The Ugly Duckling Turned Rich ? Leapfrog?s Approach to Microinsurance
Microinsurance– the provision of insurance to the poor -has been overlooked due to the wide-spread focus on microcredit, but this might just be changing. Leapfrog, the first dedicated microinsurance investment fund, has gathered 137 Million US-Dollar to be invested into microinsurance projects around the world. Time for a closer look at the fund, undertaken together with LeapFrog founder Jim Roth.
The ground – the microinsurance challenge
In the shadow of microcredit, microinsurance has seen a fast and wide-spread growth over the last years. Driven both by local experiments, by cooperatives of microfinance institutions, and the involvement of larger, multinational insurance companies, the sector has developed. After the first wave of relatively easy products, like group-based life insurance, insurers are now looking to more complex issues: health, life-stock, or crop- and weather insurance for smallholder farmers. The dynamics of the sector can also seen in the surge of conferences on the topic, besides the traditional “family meeting” at the Microinsurance Conference hosted by Munich Re.
LeapFrog Investments is a new-comer to this scene. It is an investment fund dedicated to microinsurance, and has made a remarkable appearing with a 137 million Dollar fundraising success. With the money, LeapFrog wants to finance insurance companies, technical solutions providers and sales channels, to expand protection through insurance to people currently excluded from the market, and to yield a profit for its investors.
Standing on two legs – the fundraising success
On May 6, Leapfrog and the IFC gathered in Washington to celebrate their achievements. Getting the money together was based on a double-approach. While some of the funders are traditional market oriented investors, like JP Morgan or some reinsurance companies, others have a specific social or development mission, like the KfW, the Soros Economic Development Fund or the European Investment Bank. Jim Roth explains how Leapfrog has pulled in investors by satisfying both commercial and social motivations:
“All investors were interested in the double bottom line, but the importance they give to the two factors may be varying. All of the investors are attracted to our social mission. With some investors that is much more important than the returns we get. But all of our investors, to be clear, want the return and some of our investors have invested in us very largely because they see microinsurance as an extremely exciting market, a commercial market – and they want to get in early.”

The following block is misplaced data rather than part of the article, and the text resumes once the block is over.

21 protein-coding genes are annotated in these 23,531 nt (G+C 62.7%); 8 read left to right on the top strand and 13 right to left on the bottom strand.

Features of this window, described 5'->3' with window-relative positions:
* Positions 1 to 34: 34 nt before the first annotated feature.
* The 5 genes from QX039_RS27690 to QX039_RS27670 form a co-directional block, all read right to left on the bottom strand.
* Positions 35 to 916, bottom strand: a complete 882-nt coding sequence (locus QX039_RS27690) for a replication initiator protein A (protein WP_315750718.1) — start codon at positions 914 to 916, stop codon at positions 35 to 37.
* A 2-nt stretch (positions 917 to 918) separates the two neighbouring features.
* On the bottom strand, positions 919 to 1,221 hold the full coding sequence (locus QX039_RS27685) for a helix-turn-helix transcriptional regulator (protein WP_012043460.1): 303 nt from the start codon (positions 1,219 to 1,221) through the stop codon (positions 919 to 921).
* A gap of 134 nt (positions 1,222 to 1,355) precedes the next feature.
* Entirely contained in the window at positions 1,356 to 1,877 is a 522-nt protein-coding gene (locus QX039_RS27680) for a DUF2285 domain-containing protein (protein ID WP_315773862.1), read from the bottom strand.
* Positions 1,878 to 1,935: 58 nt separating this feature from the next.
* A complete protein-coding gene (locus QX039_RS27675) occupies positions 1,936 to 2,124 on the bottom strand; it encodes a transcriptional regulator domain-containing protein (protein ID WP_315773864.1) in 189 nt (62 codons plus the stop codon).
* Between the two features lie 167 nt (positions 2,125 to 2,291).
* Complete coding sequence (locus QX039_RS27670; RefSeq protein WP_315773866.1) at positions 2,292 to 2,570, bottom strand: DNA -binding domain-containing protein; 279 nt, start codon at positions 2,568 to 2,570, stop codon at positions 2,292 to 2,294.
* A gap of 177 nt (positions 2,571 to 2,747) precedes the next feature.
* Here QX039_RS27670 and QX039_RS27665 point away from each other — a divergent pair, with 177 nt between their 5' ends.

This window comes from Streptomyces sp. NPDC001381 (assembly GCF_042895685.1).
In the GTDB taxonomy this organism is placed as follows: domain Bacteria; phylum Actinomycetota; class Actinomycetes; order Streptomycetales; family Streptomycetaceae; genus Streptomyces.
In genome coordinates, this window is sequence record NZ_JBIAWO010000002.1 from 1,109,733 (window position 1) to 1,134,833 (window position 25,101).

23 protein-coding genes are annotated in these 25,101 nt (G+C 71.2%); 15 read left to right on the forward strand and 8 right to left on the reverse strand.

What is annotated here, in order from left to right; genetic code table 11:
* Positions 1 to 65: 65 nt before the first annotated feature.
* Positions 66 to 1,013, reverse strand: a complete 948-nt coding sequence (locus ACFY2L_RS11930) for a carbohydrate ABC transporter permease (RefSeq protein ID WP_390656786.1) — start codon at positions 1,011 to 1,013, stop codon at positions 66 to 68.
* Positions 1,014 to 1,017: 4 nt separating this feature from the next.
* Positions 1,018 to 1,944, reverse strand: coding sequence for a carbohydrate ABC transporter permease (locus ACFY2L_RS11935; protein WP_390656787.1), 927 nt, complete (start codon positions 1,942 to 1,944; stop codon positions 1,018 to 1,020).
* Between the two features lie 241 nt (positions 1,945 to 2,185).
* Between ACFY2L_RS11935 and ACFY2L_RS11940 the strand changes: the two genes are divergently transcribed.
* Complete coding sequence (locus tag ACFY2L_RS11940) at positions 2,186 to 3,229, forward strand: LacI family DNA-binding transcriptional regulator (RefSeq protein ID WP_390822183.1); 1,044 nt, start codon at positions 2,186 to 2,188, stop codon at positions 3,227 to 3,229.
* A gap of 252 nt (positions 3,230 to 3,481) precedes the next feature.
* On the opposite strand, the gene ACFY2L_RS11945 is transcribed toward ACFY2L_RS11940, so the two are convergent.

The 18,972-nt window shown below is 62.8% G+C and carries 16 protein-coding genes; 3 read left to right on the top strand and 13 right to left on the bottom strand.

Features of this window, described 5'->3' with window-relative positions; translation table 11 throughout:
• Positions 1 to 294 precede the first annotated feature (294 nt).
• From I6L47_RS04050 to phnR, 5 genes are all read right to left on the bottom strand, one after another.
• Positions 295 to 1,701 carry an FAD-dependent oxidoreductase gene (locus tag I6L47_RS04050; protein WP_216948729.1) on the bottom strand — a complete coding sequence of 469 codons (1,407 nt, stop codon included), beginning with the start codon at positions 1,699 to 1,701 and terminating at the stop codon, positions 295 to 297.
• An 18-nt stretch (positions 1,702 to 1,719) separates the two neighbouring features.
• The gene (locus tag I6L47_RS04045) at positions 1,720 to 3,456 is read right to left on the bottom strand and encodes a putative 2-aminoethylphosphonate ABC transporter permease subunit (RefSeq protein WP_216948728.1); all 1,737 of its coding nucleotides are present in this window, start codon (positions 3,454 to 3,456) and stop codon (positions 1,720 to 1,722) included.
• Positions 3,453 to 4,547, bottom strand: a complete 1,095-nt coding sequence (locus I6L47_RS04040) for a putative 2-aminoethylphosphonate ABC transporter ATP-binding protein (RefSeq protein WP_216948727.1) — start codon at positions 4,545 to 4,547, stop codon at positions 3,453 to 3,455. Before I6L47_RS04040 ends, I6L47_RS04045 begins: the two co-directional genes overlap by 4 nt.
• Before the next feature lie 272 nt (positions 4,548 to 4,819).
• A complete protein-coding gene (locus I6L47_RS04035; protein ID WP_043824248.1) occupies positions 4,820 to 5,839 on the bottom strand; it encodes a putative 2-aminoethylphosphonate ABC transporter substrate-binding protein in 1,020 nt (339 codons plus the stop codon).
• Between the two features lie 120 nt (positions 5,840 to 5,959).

Getting this substantial amount of investments for market-based development projects is quite an achievement. Its even more remarkable, as LeapFrog does not have a track-record of investments in the field, but is a newcomer to “BoP” markets in general, and microinsurance markets in special. Others, like the Acumen Fund, have build their portfolio over the years, and could offer later-stage investors proofs that their investments work – financially and socially. Jim Roth explains the dynamics behind the process:
“It is harder to raise 1 dollar in the beginning than 10 million dollars in the end. The first group in was the high-net-worth individuals, Pierre Omidyar of eBay, or Felipe Medina, a director of Goldman Sachs. This also included Calverts and Triodos Bank, who both have a strong social focus. While this first lot was more socially orientated, they still have interests in a double bottom line. It was in the final round when we really got institutions with a more traditional commercial focus – SCOR, Flagestone-Re, and JP Morgan.“
Knowing that more socially oriented investors were already invested apparently helped to persuade commercially oriented ones to look beyond their traditional portfolios – which shows how the borderlines between the two sectors might further blur in the future.
Looking around – searching for investments
With this considerable amount of money, the next big challenge for Leapfrog is identifying investment targets. For this, Leapfrog does not exclusively cover the poor:
“We are investing in businesses that provide insurances to low-income and financially excluded people. So we are also investing in businesses that provide insurance to wealthier people, who are for other reasons excluded from insurance markets. Our investments in All-Life, which provides life insurance to HIV-positive people in South Africa, is an example with a not-all poor clientele, some are fairly well off.“
Within this scope, Leapfrog targets risks carriers, i.e. insurance companies, but also insurance administrators that provide new technical solutions to deal with the huge numbers of clients and interactions, and distribution channels that help to bring insurance to end-customers – like retailers or microfinance institutions. Leapfrog focuses their investments on certain countries – to accommodate the limited resources and size of their team: